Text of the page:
AMES, Iowa (AP) — The numbers tell one story about Iowa State's football team.
The results on the field spin quite a different tale.
Iowa State is scoring more than it has in coach Paul Rhoads' first four seasons. The Cyclones are plus-six in turnover margin and lead the Big 12 with nine fumble recoveries. Their kick coverage and return teams have been solid. They've given up only five more points than they've scored.
Yet they're scuffling along at 1-4 overall and 0-2 in the Big 12 with several challenging games still ahead, including Saturday's test at No. 12 Baylor, operator of the nation's most prolific offense.
Most frustrating of all for the Cyclones: They've lost those four games by a total of 22 points. No loss has been by more than a touchdown.
"We feel like we've kicked the door hard enough that the next kick's going to open the whole thing," running back Jeff Woody said.
The Cyclones will have to play more consistently on both sides of the ball for that to happen, and that's been a problem.
Despite the improved scoring, the offense has been hit and miss. Because of injuries, the starting offensive line hasn't been together for an entire game. Quarterback Sam Richardson is playing on a bum ankle. Running back Aaron Wimberly missed the second half of last Saturday's 42-35 loss at Texas Tech with a shoulder injury.
Wimberly is back in the lineup, but Rhoads sounded more pessimistic than ever about Richardson's prospects of getting close to full strength and what that means for the offense.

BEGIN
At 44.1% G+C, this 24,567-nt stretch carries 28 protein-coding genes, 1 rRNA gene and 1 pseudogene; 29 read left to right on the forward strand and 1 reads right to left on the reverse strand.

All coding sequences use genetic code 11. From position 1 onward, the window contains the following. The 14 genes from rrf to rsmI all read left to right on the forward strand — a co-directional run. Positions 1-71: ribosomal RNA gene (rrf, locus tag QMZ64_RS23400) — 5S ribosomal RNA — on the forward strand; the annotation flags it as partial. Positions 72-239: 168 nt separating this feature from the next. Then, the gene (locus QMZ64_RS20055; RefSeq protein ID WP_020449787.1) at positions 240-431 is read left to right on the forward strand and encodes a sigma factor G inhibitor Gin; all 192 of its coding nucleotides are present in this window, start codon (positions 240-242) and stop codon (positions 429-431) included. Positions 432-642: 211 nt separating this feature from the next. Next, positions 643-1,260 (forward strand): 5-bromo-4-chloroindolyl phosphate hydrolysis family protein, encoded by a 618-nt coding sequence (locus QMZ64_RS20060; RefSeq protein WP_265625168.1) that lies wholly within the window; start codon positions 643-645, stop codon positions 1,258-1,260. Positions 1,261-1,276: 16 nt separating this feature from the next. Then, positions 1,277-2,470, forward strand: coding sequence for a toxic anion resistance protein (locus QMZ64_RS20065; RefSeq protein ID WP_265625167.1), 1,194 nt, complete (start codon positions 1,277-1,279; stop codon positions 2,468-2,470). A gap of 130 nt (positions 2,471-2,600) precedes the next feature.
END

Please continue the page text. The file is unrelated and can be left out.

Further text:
"We're not going forward because he's not getting any better," Rhoads said. "Whether it's any worse or not, we're not progressing. That is part of the game, but at the same time it's dissatisfying having to try to improve with that in mind."
While the defense is creating turnovers, players have let potential interceptions slip through their hands and they haven't come up with enough third-down stops to get off the field. Texas Tech amassed 36 first downs and its six scoring drives ranged from 69 to 86 yards.
When the defense has gotten stops, the offense often has faltered. The Cyclones forced Tech to punt on four of its first five second-half possessions, but the offense went three-and-out after each punt, managing a grand total of 4 yards.
"That's one of those key pieces," Rhoads said. "When you look at some of those other statistics, this team's right there. It's maybe not reflective in their 1-4 record. But unless you finish one of those drives and catch a little momentum and catch a lead -- which we're having a hard time doing -- that won-loss column is not going to change."
The Cyclones also aren't making their own breaks.
Much has been said about the no-call on an apparent Texas fumble at the goal line just before the Longhorns scored the winning touchdown in beating the Cyclones 31-30. But minutes before that play, Iowa State had second-and-1 at the Texas 4 and ended up settling for a field goal when a touchdown probably would have sealed a victory.
Last Saturday, Iowa State's Deon Broomfield was in perfect position to recover an onside kick with under 2 minutes to play and the Cyclones down seven. But he couldn't grab the ball, Tech recovered and ran out the clock.
"When opportunities present themselves, we have to take them," Woody said. "This team can still do what we initially set out to do. The only thing that's standing in our way right now is us. We're getting smarter, we're getting more technically sound from week to week. It's not a thing that we're not able to compete. We just need to close the deal and fix those minor errors to get us over the hump."